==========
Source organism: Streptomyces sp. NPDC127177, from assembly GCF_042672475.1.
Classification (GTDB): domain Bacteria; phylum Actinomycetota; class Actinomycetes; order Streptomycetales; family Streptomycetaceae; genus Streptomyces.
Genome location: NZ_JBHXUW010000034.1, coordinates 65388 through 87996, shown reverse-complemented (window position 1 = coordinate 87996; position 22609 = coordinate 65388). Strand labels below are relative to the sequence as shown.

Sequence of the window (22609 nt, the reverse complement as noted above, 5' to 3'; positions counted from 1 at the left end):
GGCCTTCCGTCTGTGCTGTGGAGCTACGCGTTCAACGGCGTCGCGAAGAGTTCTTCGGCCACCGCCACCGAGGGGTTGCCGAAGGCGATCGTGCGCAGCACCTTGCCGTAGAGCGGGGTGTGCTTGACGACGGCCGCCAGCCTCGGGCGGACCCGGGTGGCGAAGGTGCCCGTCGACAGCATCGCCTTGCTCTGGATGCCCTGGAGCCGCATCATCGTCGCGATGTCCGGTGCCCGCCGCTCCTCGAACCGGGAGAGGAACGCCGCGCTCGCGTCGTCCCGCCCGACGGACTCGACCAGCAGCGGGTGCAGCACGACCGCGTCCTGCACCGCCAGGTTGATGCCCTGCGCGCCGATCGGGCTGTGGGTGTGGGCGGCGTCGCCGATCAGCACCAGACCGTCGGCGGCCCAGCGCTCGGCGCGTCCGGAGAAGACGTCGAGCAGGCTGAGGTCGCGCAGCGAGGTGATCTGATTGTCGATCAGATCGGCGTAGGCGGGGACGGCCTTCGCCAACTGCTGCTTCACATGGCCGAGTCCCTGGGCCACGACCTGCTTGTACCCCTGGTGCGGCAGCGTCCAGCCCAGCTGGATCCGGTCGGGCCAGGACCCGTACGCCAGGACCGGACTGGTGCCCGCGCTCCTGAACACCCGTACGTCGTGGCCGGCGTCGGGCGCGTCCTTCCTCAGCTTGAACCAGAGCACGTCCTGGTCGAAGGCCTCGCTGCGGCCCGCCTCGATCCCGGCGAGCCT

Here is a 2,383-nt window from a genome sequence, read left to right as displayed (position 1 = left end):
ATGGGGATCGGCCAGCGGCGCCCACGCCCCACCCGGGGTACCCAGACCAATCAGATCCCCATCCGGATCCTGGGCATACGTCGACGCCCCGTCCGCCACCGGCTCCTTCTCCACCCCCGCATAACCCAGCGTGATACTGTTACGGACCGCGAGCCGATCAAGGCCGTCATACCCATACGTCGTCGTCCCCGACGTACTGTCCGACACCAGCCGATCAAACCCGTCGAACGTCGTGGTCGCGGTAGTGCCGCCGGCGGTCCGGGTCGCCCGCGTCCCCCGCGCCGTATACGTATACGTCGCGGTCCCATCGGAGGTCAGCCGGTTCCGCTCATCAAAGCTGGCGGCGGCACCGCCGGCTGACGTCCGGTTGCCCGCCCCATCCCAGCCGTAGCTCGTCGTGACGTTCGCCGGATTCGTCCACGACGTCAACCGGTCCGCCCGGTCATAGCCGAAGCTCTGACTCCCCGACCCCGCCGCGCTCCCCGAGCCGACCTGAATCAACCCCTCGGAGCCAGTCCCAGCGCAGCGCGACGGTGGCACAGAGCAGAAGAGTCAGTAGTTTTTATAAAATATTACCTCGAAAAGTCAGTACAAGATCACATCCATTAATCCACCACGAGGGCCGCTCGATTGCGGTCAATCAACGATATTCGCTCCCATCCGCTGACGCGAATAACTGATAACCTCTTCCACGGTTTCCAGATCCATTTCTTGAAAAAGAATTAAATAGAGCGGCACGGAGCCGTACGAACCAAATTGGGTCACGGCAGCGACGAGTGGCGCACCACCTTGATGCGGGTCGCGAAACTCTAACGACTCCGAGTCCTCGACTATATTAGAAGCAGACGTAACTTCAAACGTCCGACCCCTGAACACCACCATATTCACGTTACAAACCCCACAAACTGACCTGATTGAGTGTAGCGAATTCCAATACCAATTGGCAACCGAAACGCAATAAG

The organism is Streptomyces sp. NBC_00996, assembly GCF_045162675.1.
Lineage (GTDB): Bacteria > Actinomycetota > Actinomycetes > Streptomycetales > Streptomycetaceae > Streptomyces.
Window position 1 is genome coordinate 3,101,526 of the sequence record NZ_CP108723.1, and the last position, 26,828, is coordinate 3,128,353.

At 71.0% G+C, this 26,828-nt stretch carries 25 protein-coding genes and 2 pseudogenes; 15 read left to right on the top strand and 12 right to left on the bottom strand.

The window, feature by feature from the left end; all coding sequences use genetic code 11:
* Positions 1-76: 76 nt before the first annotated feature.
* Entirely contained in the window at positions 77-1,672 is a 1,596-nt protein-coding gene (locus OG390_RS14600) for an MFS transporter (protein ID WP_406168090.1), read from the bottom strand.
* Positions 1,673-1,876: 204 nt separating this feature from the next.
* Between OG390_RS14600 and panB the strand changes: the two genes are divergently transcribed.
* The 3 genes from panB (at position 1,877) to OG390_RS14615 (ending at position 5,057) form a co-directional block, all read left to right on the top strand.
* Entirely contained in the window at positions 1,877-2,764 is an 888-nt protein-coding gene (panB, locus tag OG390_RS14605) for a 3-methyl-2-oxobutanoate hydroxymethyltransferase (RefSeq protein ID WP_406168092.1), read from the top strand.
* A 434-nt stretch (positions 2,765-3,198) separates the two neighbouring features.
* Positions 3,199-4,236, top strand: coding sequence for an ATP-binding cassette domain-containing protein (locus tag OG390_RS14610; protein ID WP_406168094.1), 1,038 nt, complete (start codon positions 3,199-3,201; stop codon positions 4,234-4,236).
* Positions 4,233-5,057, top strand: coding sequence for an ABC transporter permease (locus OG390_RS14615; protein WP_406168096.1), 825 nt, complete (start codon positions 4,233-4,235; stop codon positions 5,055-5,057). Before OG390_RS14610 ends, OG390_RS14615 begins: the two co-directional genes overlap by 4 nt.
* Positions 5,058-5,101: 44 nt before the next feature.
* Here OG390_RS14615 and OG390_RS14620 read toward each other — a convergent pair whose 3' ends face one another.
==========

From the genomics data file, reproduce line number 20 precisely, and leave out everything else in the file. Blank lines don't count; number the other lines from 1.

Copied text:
* Positions 3,199-4,236, top strand: coding sequence for an ATP-binding cassette domain-containing protein (locus tag OG390_RS14610; protein ID WP_406168094.1), 1,038 nt, complete (start codon positions 3,199-3,201; stop codon positions 4,234-4,236).